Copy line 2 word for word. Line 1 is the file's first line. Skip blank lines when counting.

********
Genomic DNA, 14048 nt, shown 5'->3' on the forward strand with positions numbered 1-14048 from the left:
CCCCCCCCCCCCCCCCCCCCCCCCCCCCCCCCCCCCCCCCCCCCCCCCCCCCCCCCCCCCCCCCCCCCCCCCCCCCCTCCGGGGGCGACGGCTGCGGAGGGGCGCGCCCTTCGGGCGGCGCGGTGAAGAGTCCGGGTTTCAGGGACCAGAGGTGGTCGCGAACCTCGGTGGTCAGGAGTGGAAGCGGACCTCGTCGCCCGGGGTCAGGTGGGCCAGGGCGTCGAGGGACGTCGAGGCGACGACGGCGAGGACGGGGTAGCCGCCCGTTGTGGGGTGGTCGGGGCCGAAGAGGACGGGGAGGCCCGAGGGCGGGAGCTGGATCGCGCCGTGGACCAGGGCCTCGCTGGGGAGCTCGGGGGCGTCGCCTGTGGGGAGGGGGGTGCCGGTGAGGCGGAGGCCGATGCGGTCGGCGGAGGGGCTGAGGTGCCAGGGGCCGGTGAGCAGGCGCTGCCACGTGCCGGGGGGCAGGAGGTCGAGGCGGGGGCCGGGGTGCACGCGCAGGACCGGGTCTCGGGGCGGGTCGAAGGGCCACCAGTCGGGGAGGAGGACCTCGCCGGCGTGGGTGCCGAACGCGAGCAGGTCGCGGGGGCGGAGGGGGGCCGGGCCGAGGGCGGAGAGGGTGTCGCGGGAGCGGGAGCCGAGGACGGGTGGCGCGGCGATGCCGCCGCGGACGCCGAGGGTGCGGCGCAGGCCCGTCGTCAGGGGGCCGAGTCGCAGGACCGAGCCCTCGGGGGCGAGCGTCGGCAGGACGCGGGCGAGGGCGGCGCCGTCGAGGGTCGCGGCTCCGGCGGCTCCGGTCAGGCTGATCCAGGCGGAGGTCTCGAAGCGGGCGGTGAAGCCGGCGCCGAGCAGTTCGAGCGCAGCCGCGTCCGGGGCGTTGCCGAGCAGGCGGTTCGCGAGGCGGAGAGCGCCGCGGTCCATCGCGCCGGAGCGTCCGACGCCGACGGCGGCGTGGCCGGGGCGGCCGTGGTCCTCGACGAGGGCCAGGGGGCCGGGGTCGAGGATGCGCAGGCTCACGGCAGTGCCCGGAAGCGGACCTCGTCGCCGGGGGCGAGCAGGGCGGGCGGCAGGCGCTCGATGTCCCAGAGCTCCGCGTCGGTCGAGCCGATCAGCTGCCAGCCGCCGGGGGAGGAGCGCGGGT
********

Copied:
CCCCCCCCCCCCCCCCCCCCCCCCCCCCCCCCCCCCCCCCCCCCCCCCCCCCCCCCCCCCCCCCCCCCCCCCCCCCCTCCGGGGGCGACGGCTGCGGAGGGGCGCGCCCTTCGGGCGGCGCGGTGAAGAGTCCGGGTTTCAGGGACCAGAGGTGGTCGCGAACCTCGGTGGTCAGGAGTGGAAGCGGACCTCGTCGCCCGGGGTCAGGTGGGCCAGGGCGTCGAGGGACGTCGAGGCGACGACGGCGAGGACGGGGTAGCCGCCCGTTGTGGGGTGGTCGGGGCCGAAGAGGACGGGGAGGCCCGAGGGCGGGAGCTGGATCGCGCCGTGGACCAGGGCCTCGCTGGGGAGCTCGGGGGCGTCGCCTGTGGGGAGGGGGGTGCCGGTGAGGCGGAGGCCGATGCGGTCGGCGGAGGGGCTGAGGTGCCAGGGGCCGGTGAGCAGGCGCTGCCACGTGCCGGGGGGCAGGAGGTCGAGGCGGGGGCCGGGGTGCACGCGCAGGACCGGGTCTCGGGGCGGGTCGAAGGGCCACCAGTCGGGGAGGAGGACCTCGCCGGCGTGGGTGCCGAACGCGAGCAGGTCGCGGGGGCGGAGGGGGGCCGGGCCGAGGGCGGAGAGGGTGTCGCGGGAGCGGGAGCCGAGGACGGGTGGCGCGGCGATGCCGCCGCGGACGCCGAGGGTGCGGCGCAGGCCCGTCGTCAGGGGGCCGAGTCGCAGGACCGAGCCCTCGGGGGCGAGCGTCGGCAGGACGCGGGCGAGGGCGGCGCCGTCGAGGGTCGCGGCTCCGGCGGCTCCGGTCAGGCTGATCCAGGCGGAGGTCTCGAAGCGGGCGGTGAAGCCGGCGCCGAGCAGTTCGAGCGCAGCCGCGTCCGGGGCGTTGCCGAGCAGGCGGTTCGCGAGGCGGAGAGCGCCGCGGTCCATCGCGCCGGAGCGTCCGACGCCGACGGCGGCGTGGCCGGGGCGGCCGTGGTCCTCGACGAGGGCCAGGGGGCCGGGGTCGAGGATGCGCAGGCTCACGGCAGTGCCCGGAAGCGGACCTCGTCGCCGGGGGCGAGCAGGGCGGGCGGCAGGCGCTCGATGTCCCAGAGCTCCGCGTCGGTCGAGCCGATCAGCTGCCAGCCGCCGGGGGAGGAGCGCGGGT